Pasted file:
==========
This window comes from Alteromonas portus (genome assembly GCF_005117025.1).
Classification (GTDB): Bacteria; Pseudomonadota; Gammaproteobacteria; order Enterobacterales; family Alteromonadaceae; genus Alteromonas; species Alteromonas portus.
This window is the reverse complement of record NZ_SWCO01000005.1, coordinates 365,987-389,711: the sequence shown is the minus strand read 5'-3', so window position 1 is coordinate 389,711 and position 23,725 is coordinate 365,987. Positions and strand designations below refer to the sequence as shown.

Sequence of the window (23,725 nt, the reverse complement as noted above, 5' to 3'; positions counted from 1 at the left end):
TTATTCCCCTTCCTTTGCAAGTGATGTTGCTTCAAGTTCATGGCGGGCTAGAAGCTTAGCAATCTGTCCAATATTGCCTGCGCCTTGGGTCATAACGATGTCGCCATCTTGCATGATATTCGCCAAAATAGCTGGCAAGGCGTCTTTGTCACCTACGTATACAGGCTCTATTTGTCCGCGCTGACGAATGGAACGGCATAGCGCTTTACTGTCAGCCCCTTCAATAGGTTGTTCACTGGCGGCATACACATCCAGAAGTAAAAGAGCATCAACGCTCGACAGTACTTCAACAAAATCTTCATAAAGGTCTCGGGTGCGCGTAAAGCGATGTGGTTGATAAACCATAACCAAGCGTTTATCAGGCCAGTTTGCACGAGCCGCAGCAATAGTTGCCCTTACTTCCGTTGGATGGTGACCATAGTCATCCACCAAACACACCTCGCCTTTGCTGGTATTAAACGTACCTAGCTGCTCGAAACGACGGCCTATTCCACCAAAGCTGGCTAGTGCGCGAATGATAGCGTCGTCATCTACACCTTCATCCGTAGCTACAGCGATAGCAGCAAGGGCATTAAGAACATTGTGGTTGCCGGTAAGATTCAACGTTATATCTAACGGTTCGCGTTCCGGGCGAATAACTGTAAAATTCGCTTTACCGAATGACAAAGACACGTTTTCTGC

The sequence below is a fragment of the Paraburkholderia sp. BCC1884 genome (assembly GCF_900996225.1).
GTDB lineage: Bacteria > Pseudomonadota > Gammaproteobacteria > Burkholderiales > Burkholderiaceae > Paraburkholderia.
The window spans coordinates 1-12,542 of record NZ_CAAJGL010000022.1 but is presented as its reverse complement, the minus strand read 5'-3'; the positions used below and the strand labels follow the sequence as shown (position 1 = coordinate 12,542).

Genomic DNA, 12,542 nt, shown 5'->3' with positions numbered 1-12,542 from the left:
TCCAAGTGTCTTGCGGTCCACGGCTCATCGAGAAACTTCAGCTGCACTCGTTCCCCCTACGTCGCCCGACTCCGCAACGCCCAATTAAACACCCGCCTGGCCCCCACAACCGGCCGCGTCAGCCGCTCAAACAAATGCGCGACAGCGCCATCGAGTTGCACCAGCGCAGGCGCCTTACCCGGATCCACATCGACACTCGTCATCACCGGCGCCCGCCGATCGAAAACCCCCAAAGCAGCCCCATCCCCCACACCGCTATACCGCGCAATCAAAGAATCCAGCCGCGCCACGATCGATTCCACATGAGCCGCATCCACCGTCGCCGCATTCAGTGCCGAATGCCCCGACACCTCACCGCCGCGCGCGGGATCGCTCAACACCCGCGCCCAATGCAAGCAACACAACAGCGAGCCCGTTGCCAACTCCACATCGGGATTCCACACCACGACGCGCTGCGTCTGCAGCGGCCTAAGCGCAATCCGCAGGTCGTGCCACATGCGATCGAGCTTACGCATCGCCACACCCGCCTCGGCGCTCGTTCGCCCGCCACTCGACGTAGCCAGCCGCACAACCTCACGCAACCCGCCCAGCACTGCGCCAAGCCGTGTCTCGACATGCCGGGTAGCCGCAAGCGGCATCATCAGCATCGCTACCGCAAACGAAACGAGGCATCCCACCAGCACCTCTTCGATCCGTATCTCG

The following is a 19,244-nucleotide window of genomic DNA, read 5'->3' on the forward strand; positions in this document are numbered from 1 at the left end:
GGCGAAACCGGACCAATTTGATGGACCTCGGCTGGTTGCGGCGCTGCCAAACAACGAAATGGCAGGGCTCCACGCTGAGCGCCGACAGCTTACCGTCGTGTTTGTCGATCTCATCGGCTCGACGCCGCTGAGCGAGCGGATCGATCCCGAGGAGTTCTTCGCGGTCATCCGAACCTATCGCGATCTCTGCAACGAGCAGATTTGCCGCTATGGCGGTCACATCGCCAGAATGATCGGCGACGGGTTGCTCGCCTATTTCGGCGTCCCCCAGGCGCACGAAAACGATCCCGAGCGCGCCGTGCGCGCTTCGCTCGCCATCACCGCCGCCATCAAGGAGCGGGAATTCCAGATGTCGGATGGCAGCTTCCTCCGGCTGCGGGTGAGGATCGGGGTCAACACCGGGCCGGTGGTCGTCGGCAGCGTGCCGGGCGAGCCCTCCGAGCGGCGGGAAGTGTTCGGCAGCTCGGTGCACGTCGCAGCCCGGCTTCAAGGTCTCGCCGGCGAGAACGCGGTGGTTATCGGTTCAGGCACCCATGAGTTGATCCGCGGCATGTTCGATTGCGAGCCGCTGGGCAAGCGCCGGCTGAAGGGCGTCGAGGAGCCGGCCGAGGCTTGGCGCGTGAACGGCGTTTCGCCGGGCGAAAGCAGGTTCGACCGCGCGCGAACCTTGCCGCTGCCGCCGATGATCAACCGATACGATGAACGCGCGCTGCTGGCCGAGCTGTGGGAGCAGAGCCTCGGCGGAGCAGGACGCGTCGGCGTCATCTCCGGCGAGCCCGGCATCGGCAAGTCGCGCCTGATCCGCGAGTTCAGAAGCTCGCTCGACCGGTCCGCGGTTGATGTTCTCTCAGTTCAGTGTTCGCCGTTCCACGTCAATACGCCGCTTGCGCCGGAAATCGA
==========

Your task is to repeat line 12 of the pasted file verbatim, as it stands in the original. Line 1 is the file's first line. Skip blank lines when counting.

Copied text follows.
GGCGAAACCGGACCAATTTGATGGACCTCGGCTGGTTGCGGCGCTGCCAAACAACGAAATGGCAGGGCTCCACGCTGAGCGCCGACAGCTTACCGTCGTGTTTGTCGATCTCATCGGCTCGACGCCGCTGAGCGAGCGGATCGATCCCGAGGAGTTCTTCGCGGTCATCCGAACCTATCGCGATCTCTGCAACGAGCAGATTTGCCGCTATGGCGGTCACATCGCCAGAATGATCGGCGACGGGTTGCTCGCCTATTTCGGCGTCCCCCAGGCGCACGAAAACGATCCCGAGCGCGCCGTGCGCGCTTCGCTCGCCATCACCGCCGCCATCAAGGAGCGGGAATTCCAGATGTCGGATGGCAGCTTCCTCCGGCTGCGGGTGAGGATCGGGGTCAACACCGGGCCGGTGGTCGTCGGCAGCGTGCCGGGCGAGCCCTCCGAGCGGCGGGAAGTGTTCGGCAGCTCGGTGCACGTCGCAGCCCGGCTTCAAGGTCTCGCCGGCGAGAACGCGGTGGTTATCGGTTCAGGCACCCATGAGTTGATCCGCGGCATGTTCGATTGCGAGCCGCTGGGCAAGCGCCGGCTGAAGGGCGTCGAGGAGCCGGCCGAGGCTTGGCGCGTGAACGGCGTTTCGCCGGGCGAAAGCAGGTTCGACCGCGCGCGAACCTTGCCGCTGCCGCCGATGATCAACCGATACGATGAACGCGCGCTGCTGGCCGAGCTGTGGGAGCAGAGCCTCGGCGGAGCAGGACGCGTCGGCGTCATCTCCGGCGAGCCCGGCATCGGCAAGTCGCGCCTGATCCGCGAGTTCAGAAGCTCGCTCGACCGGTCCGCGGTTGATGTTCTCTCAGTTCAGTGTTCGCCGTTCCACGTCAATACGCCGCTTGCGCCGGAAATCGA